Producers: Sam Sarkar, Kevan Van Thompson, Andrew Levitas and Johnny Depp Director: Andrew Levitas Screenplay: David K. Kessler, Andrew Levitas, Jason Forman and Stephen Deuters Cast: Johnny Depp, Hiroyuki Sanada, Bill Nighy, Jun Kunimura, Minami, Ryo Kase, Tadanobu Asano, Kogarashi Wakasugi and Akiko Iwase Distributor: Samuel Goldwyn Films
“It’s happened before, and it will happen again,” a character says (in Japanese, to be sure, but subtitled) in the course of this fact-based drama. He’s referring to the fact that in pursuit of profits corporations often lie about the dangers their factories pose to people living near them, but he might as well be talking about films like this, which focus on struggles to unmask such hazards.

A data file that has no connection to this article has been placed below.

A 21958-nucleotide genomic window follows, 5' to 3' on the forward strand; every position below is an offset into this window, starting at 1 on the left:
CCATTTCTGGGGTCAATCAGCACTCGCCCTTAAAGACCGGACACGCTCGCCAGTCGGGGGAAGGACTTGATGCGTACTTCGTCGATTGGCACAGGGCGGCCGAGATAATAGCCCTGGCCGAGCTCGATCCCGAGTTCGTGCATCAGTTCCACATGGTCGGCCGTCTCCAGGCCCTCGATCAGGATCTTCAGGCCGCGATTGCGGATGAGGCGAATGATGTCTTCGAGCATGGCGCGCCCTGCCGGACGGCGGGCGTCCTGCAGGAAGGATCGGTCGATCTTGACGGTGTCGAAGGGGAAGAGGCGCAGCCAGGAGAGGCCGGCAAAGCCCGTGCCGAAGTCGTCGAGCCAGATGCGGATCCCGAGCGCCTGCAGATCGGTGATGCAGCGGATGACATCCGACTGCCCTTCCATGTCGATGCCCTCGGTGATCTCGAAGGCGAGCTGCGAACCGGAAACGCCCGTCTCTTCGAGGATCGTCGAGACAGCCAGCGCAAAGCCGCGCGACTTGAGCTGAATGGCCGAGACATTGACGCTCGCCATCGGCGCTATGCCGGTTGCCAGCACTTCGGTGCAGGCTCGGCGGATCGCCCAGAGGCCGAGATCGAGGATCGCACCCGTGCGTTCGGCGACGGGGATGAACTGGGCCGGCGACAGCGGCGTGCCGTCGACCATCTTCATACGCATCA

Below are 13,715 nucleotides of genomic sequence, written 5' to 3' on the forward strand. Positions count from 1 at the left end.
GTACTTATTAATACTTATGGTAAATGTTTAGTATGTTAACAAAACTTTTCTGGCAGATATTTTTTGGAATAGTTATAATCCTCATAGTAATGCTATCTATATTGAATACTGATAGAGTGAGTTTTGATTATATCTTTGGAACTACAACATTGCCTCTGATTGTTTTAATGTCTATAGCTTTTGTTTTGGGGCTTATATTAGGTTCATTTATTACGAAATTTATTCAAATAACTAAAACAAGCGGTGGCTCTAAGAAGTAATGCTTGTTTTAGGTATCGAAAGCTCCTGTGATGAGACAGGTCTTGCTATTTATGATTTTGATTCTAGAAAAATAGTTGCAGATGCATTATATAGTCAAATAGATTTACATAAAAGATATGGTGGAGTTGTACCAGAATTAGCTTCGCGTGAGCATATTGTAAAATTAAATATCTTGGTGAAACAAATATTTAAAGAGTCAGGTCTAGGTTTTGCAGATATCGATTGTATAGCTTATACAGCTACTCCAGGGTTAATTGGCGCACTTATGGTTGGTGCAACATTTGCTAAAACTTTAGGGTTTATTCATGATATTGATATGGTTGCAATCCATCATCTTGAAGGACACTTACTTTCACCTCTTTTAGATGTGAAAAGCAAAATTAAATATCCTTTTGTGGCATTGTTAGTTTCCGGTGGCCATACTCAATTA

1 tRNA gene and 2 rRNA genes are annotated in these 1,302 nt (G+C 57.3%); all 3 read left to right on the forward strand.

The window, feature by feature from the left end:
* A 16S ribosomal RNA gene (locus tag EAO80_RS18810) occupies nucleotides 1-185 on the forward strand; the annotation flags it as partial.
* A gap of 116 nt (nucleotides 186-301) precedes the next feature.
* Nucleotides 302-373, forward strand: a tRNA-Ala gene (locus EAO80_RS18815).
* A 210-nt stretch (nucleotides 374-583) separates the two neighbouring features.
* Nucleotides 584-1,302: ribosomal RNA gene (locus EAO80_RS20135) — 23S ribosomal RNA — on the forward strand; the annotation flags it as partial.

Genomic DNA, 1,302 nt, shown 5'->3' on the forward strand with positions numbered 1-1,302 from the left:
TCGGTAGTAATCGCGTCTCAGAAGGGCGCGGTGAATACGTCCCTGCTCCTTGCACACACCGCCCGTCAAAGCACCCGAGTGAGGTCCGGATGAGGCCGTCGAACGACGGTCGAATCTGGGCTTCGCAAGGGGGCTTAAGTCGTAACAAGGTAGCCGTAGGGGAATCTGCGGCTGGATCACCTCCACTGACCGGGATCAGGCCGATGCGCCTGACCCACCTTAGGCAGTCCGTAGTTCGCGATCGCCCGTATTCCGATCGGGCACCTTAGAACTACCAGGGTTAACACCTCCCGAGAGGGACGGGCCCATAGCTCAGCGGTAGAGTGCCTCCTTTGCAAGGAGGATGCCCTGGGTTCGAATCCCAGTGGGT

From “Erin Brockovich” to “Dark Waters,” movies have lionized heroic individuals who put themselves at risk to publicize corporate skullduggery—in particular, the practice of dumping toxic chemicals into the rivers and streams around their plants without regard for the wellbeing of local residents. Those films concerned events that occurred in the 1990s; this one deals with a case that happened more than twenty years earlier in Japan which revealed that a chemical plant had caused severe neurological disorders among residents of a nearby fishing village by spilling untreated wastewater containing mercury into the bay and contaminating the fish the locals caught and ate.